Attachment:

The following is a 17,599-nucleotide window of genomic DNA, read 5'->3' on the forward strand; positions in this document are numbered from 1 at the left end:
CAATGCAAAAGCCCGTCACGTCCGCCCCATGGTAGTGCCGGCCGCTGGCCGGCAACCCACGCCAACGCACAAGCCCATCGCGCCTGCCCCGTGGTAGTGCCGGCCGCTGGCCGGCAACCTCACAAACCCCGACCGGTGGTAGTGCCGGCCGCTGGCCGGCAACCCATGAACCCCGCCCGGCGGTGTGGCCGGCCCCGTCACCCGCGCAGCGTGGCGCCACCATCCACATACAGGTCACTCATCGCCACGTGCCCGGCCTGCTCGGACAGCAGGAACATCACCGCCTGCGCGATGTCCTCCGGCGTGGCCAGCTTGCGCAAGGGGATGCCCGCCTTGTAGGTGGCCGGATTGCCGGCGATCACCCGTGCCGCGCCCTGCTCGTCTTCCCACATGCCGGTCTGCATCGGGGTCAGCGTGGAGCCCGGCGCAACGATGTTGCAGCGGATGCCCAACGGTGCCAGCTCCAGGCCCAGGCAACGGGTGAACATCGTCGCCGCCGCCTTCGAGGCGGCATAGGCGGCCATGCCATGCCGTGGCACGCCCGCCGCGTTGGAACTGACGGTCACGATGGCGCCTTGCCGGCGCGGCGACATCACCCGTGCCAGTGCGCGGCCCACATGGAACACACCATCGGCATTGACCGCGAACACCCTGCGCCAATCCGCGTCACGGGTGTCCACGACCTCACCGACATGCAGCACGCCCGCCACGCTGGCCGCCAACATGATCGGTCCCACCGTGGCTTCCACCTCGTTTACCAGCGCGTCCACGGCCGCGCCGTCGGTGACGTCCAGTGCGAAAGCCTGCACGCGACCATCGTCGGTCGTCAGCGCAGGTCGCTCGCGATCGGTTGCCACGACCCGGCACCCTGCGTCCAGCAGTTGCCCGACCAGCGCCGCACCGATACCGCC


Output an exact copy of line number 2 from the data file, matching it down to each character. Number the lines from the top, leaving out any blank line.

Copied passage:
CAATGCAAAAGCCCGTCACGTCCGCCCCATGGTAGTGCCGGCCGCTGGCCGGCAACCCACGCCAACGCACAAGCCCATCGCGCCTGCCCCGTGGTAGTGCCGGCCGCTGGCCGGCAACCTCACAAACCCCGACCGGTGGTAGTGCCGGCCGCTGGCCGGCAACCCATGAACCCCGCCCGGCGGTGTGGCCGGCCCCGTCACCCGCGCAGCGTGGCGCCACCATCCACATACAGGTCACTCATCGCCACGTGCCCGGCCTGCTCGGACAGCAGGAACATCACCGCCTGCGCGATGTCCTCCGGCGTGGCCAGCTTGCGCAAGGGGATGCCCGCCTTGTAGGTGGCCGGATTGCCGGCGATCACCCGTGCCGCGCCCTGCTCGTCTTCCCACATGCCGGTCTGCATCGGGGTCAGCGTGGAGCCCGGCGCAACGATGTTGCAGCGGATGCCCAACGGTGCCAGCTCCAGGCCCAGGCAACGGGTGAACATCGTCGCCGCCGCCTTCGAGGCGGCATAGGCGGCCATGCCATGCCGTGGCACGCCCGCCGCGTTGGAACTGACGGTCACGATGGCGCCTTGCCGGCGCGGCGACATCACCCGTGCCAGTGCGCGGCCCACATGGAACACACCATCGGCATTGACCGCGAACACCCTGCGCCAATCCGCGTCACGGGTGTCCACGACCTCACCGACATGCAGCACGCCCGCCACGCTGGCCGCCAACATGATCGGTCCCACCGTGGCTTCCACCTCGTTTACCAGCGCGTCCACGGCCGCGCCGTCGGTGACGTCCAGTGCGAAAGCCTGCACGCGACCATCGTCGGTCGTCAGCGCAGGTCGCTCGCGATCGGTTGCCACGACCCGGCACCCTGCGTCCAGCAGTTGCCCGACCAGCGCCGCACCGATACCGCC